Sleeping Positions for Back and Neck Pain 

How should I sleep with a pulled neck muscle? 

Sleeping Positions for Back and Neck Pain 

1. Sleeping Positions 

While it is best to choose recommended sleeping positions that can be difficult for those who find an unaccustomed sleeping position just as stressful as the pain they are experiencing. So, if a sleep position is not comfortable it may not be right for you. 

Keep in mind the bottom line You should sleep in whatever position helps you to rest but also allow for modifications. The key to good sleep posture is alignment keeping your ears shoulders and hips in a straight line more or less. There will naturally be gaps between spaces on your body and the mattress. These spaces can strain your back or neck muscles so you should use pillows to fill in these gaps and reduce the stress. 

Secondly people often move around when they sleep. So, it doesn’t pay to worry and add more stress about keeping one sleep position. In the event you do move keep more pillows around you that can use to help support vulnerable areas in various sleep positions. 

2. Best Sleeping Positions for Back Pain 

The best sleeping position for lower back pain is widely considered to be on your back. This position distributes the weight along the entire spine. Placing a pillow under your knees will help to maintain the natural curve of the spine. 

For those who sleep on their side placing a firm pillow between the knees helps to maintain the natural alignment of the hips pelvis and spine. However if you are a side sleeper try to alternate sides. This will help to avoid muscle imbalance and perhaps even scoliosis. In addition side sleeping in a curled-up fetal position may help those with herniated disc pain.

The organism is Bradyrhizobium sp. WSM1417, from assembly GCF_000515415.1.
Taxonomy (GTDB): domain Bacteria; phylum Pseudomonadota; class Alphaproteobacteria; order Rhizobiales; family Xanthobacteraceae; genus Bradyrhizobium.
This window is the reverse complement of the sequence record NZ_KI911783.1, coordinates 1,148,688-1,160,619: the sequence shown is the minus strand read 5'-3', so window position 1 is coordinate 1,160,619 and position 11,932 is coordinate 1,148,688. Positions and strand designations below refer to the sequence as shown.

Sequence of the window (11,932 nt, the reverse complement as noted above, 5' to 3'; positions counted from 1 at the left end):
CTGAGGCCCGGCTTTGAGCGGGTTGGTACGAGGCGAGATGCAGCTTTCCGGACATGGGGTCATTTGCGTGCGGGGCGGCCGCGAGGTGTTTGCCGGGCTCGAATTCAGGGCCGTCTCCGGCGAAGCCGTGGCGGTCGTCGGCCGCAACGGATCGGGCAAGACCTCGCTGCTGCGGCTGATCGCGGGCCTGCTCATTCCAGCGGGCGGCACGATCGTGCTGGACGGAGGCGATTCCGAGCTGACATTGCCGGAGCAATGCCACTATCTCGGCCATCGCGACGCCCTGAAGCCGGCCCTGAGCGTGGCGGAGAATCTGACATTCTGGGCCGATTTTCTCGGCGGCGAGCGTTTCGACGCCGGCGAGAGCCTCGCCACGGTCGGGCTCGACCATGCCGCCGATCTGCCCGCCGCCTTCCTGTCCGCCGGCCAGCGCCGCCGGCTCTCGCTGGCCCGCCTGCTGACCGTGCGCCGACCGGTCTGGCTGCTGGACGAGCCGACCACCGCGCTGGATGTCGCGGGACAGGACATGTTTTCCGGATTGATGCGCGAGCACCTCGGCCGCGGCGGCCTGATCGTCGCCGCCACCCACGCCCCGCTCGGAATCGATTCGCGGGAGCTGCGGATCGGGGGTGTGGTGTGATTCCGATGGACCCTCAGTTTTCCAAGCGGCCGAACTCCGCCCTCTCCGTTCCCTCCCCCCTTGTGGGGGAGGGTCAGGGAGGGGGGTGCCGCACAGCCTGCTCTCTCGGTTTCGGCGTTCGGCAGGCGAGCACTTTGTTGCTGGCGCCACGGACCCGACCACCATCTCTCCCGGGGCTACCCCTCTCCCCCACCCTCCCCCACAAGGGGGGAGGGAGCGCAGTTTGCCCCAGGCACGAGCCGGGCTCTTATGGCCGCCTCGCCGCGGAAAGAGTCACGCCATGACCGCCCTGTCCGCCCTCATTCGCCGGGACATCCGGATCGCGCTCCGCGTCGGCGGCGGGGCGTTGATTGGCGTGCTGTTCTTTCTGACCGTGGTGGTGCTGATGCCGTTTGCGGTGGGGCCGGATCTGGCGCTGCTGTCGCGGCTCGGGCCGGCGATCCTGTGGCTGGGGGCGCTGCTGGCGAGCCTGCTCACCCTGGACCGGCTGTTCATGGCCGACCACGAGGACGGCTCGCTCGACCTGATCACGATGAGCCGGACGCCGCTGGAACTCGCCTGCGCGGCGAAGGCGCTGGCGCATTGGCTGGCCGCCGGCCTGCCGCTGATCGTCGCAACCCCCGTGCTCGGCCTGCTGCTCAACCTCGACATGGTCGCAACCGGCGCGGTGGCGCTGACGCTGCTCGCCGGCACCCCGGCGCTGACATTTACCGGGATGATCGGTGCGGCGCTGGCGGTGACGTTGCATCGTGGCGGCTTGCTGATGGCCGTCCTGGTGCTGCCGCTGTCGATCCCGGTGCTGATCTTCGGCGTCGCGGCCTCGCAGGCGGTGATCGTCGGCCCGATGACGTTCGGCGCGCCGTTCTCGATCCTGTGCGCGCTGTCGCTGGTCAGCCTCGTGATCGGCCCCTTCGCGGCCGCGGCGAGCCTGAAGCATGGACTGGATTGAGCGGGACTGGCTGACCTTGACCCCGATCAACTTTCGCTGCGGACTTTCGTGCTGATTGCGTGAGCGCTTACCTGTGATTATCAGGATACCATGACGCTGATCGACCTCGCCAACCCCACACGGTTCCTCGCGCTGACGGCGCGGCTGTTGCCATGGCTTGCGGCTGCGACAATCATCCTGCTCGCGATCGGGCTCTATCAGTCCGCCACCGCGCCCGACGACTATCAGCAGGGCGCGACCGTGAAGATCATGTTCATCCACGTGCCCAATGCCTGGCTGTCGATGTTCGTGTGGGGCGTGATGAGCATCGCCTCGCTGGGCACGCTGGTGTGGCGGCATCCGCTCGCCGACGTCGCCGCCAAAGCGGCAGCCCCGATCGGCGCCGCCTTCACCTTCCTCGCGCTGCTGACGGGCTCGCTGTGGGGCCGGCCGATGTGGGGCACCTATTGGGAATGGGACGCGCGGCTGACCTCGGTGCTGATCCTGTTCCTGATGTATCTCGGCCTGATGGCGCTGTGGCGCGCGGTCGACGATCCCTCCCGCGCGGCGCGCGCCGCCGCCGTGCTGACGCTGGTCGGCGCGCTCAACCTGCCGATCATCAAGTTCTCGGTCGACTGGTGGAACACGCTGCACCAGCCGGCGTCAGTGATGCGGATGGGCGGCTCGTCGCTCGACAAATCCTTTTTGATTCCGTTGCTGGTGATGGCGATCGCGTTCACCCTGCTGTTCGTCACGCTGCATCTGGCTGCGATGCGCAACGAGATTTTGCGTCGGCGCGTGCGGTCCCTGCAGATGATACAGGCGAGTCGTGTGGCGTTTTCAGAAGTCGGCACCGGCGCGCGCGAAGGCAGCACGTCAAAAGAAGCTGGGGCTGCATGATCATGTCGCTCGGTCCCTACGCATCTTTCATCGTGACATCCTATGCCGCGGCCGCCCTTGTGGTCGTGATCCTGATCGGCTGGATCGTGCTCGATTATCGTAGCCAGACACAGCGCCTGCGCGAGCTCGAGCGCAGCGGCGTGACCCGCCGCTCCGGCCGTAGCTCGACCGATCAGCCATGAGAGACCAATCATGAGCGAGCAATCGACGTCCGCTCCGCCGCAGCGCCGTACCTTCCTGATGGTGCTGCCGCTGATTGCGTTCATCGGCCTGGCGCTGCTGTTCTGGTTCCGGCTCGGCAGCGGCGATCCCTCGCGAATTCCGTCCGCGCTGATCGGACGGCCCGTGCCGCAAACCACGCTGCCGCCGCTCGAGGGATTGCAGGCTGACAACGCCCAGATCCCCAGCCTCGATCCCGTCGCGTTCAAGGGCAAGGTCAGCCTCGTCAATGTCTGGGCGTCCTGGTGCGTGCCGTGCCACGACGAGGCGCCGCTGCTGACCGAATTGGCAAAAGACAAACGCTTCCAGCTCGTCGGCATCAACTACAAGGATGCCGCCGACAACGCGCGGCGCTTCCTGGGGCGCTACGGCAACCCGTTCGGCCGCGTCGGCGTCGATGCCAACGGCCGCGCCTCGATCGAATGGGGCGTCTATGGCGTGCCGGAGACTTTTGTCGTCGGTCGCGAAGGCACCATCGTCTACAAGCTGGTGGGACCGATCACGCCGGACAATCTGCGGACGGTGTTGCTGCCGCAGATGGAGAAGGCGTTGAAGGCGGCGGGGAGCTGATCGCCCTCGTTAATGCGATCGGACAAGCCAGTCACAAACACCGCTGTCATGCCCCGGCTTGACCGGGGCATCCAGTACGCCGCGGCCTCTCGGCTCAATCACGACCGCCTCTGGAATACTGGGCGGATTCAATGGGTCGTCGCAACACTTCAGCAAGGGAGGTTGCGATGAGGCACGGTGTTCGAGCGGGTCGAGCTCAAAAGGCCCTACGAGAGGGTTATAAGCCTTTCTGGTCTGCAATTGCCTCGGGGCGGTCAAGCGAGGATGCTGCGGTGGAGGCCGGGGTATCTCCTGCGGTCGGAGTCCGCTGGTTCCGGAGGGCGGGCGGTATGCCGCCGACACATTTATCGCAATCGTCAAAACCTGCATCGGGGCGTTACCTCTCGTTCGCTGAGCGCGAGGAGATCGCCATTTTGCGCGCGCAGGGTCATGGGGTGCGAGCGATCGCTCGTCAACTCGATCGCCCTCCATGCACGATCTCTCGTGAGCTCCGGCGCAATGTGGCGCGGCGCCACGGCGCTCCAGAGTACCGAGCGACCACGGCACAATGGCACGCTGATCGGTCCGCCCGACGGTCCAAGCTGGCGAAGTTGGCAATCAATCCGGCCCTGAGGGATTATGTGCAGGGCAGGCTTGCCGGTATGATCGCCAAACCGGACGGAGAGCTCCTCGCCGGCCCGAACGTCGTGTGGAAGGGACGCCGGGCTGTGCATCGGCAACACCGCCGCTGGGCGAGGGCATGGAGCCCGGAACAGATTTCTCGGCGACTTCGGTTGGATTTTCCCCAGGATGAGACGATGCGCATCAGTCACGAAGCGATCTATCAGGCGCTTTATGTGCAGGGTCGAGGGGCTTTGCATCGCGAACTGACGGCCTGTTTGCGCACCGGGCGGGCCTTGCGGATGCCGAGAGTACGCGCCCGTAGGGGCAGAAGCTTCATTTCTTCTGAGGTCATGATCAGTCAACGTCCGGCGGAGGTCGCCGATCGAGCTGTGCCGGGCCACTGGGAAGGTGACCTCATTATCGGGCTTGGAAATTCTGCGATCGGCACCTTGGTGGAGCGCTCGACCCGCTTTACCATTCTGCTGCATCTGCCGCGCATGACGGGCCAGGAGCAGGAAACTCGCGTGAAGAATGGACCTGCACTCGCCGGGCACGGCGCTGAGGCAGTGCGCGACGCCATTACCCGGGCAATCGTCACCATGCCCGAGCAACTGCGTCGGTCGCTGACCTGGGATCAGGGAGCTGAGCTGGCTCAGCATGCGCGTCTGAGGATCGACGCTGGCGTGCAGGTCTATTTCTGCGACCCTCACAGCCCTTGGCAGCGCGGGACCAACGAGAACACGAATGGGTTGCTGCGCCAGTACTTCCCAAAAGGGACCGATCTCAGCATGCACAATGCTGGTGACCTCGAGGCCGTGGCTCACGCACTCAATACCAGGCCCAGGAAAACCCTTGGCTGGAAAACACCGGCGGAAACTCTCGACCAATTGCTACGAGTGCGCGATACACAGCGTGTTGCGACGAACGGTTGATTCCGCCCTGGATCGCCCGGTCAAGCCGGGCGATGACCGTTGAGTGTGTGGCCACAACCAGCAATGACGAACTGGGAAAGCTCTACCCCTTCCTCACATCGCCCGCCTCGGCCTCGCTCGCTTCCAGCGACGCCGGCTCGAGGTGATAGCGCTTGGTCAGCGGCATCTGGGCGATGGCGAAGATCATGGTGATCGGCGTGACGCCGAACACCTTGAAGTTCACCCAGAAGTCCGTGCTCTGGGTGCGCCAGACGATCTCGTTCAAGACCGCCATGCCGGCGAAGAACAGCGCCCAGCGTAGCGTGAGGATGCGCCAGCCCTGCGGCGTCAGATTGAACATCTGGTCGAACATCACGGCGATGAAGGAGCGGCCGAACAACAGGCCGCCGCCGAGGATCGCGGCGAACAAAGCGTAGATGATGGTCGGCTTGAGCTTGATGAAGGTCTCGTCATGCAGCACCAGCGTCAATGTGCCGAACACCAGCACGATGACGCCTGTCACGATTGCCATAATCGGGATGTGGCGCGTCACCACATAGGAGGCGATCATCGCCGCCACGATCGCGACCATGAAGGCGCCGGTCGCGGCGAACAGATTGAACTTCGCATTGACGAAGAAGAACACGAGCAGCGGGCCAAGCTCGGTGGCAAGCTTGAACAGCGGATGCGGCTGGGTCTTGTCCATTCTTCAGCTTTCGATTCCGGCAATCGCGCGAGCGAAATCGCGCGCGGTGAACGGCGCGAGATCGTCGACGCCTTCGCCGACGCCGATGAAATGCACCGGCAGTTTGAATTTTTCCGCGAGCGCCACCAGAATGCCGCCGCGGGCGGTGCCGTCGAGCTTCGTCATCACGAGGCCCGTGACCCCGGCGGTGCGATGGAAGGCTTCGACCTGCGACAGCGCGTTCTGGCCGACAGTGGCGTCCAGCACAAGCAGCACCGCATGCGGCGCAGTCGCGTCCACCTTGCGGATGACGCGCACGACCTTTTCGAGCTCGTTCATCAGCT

Lying on your stomach is considered the worst sleeping position for back pain. However if it is difficult to change sleeping positions place a thin pillow underneath your hips and stomach to improve the alignment of the spine. 

3. Best Sleeping Positions for Neck Pain 

The best sleeping positions for the neck are on your back or your side. The back in particular is recommended just make sure to use a pillow that supports the curvature of your neck and a flatter pillow to cushion your head. 

If you sleep on your side use a taller pillow under your neck so your neck aligns with your head. This will relieve any strain on your neck and keep your spine straight. 

The trouble with sleeping on your stomach is that you have to twist your neck to keep your head on its side which puts pressure on the nerves. You can try to retrain yourself to adopt another position using pillows to coax yourself and to support you in a side or back-lying position. If you must sleep on your stomach use a thin pillow or no pillow trying to keep awkward angles at a minimum. 

For all sleep positions with neck pain you should use a pillow under your neck that provides support such as a rolled towel or cervical pillow. 

There is also such a thing as neck pain from sleeping wrong. Sometimes you wake up with neck pain. Sleeping at an awkward angle sudden head or neck movements during sleep or neck strain from injury may cause neck pain. In addition to utilizing treatments to relieve this neck pain make sure that future sleep includes a good pillow for neck support. 

4. Sleeping Upright 

Many people find relief for both back and neck pain by sleeping in an upright position or in a recliner. This is common among pregnant women for example for their back pain. If you choose this position the best accompaniment is a horseshoe shaped pillow to support the neck such as the kind often used on airplane flights. Lower back pillows are also a good idea. 

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